Of Widgets and Children and Cathie Black

The beauty of the American system of government is that it is based on the idea of checks and balances. 

In a real sense that’s what happened with the Mayor’s choice for a new chancellor.

He conducted a secret search [he may have been the only person aware of it] to find the right person. Then he chose Cathie Black, a magazine executive, for the job. Members of his own staff were unaware of the choice until almost the last minute.

It turned out Ms. Black had virtually no experience in education. Her own children went to boarding school. And becoming the CEO of Hearst Magazines may mark a great achievement in the media world -- but it has little to do with education.

Under state law, because she lacked educational qualifications, Ms. Black needed a waiver from the state education commissioner, David Steiner.  An advisory panel appointed by Steiner rejected the Mayor’s choice but Steiner said he might give his approval if there were a kind of co-chancellor appointed who would oversee the educational needs of the city’s 1.1 million school children.

Steiner’s idea, if accepted, might precipitate a chaotic situation. Supposing the education chancellor and the managerial chancellor would disagree? It is hard to imagine two presumably competent, strong executives in perfect harmony all the time.

Welcome to New York, Dr. Steiner. This is a town where nothing happens easily. And now you’re right in the middle of what is becoming a ferocious debate.

According to the Quinnipiac Poll, 47 percent of New Yorkers disapprove of Black and only 29 percent approve of the Mayor’s selection. Sixty-four percent of parents with children in public schools believe that education experience is more important than management experience for the person running the schools.

The Mayor commented: “This is not a popularity contest.” And he added that the state should abolish the law requiring all state school chiefs to have at least three  years’ experience in schools and hold a professional certificate in educational leadership.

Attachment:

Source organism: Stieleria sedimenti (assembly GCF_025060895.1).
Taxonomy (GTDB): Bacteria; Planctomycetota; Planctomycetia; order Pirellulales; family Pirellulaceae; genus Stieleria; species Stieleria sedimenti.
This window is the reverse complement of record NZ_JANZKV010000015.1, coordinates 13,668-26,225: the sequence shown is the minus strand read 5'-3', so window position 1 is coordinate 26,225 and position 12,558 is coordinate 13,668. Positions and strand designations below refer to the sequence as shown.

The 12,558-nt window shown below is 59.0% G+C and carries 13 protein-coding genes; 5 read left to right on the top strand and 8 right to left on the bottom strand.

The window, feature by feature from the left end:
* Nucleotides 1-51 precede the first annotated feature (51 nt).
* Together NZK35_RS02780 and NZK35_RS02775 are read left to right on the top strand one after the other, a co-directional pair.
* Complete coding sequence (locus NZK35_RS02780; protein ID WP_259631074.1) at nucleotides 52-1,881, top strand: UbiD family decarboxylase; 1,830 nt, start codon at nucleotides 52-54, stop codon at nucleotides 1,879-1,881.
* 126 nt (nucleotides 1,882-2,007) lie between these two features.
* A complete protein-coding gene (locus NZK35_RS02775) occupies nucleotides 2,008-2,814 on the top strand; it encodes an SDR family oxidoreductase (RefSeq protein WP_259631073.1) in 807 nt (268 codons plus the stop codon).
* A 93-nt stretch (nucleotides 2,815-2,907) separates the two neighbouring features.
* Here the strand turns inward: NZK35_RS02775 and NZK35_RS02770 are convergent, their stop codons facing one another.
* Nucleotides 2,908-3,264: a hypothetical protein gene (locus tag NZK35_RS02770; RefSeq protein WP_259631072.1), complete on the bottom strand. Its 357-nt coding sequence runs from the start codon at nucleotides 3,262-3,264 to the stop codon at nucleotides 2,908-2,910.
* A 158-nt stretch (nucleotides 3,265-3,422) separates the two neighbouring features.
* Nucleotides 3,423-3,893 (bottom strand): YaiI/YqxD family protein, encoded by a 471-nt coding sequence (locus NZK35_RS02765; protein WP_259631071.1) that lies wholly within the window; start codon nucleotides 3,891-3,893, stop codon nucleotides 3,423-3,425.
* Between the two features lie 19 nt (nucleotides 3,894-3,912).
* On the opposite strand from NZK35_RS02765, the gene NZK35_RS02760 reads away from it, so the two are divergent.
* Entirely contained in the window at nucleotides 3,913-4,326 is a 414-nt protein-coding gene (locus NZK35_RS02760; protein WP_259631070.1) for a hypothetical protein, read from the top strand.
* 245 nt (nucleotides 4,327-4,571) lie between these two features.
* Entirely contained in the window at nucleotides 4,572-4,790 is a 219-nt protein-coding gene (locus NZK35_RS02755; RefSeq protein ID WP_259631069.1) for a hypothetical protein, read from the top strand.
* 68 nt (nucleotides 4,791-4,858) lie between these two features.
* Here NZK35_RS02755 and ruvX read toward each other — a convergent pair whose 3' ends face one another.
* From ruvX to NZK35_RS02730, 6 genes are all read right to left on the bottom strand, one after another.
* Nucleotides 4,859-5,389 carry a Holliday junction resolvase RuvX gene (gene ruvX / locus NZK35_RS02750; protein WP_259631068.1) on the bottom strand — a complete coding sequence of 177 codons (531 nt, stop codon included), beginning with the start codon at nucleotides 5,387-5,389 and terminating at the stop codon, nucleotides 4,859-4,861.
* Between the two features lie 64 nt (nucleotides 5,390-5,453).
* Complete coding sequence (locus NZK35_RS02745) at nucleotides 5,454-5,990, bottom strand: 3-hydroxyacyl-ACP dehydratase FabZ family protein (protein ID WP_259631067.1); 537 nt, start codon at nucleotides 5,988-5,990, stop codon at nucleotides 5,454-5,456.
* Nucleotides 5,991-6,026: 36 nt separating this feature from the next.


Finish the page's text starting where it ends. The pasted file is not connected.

Michael Bloomberg was a highly successful businessman. It is easy to see why he puts such heavy emphasis on management skills. He doesn’t want to be second-guessed -- ever. But he is not the sole authority.

David Diaz, distinguished lecturer in media and politics at City College, tells me: “It’s two in a row.  Two chancellor appointees requiring waivers. I read a letter to the editor from a principal saying he knew nothing about business and, therefore, he might make an excellent CEO of a financial institution. It was a joke but it certainly applies to the logic in this situation.

“Our children are not widgets. They’re not even magazines. They’re kids. The whole process reflects again that Michael Bloomberg is a very arrogant man. Not even consulting his own staff. Government by fiat.” 

A parent leader, Leonie Haimson of Class Size Matters, says, if Steiner’s idea of two chancellors is adopted it would be “a huge mistake. A majority of New Yorkers are against Black and they want an educator at the head of the system.”

Bloomberg is not used to hearing the word “No.”

That he wants to be known as the mayor who revolutionized the educational system is  understandable -- and laudable.

Yet Dick Dadey of Citizens Union told me that the Mayor may have meant well but “he didn’t build support for his choice. Educational credentials are as important as being a good manager.”

From Dadey’s lips to Bloomberg’s ears! And let’s hope that, in the future, not only educators and business tycoons will be consulted but that the parents and teachers are brought into the process too. To leave them on the sidelines is wrong.

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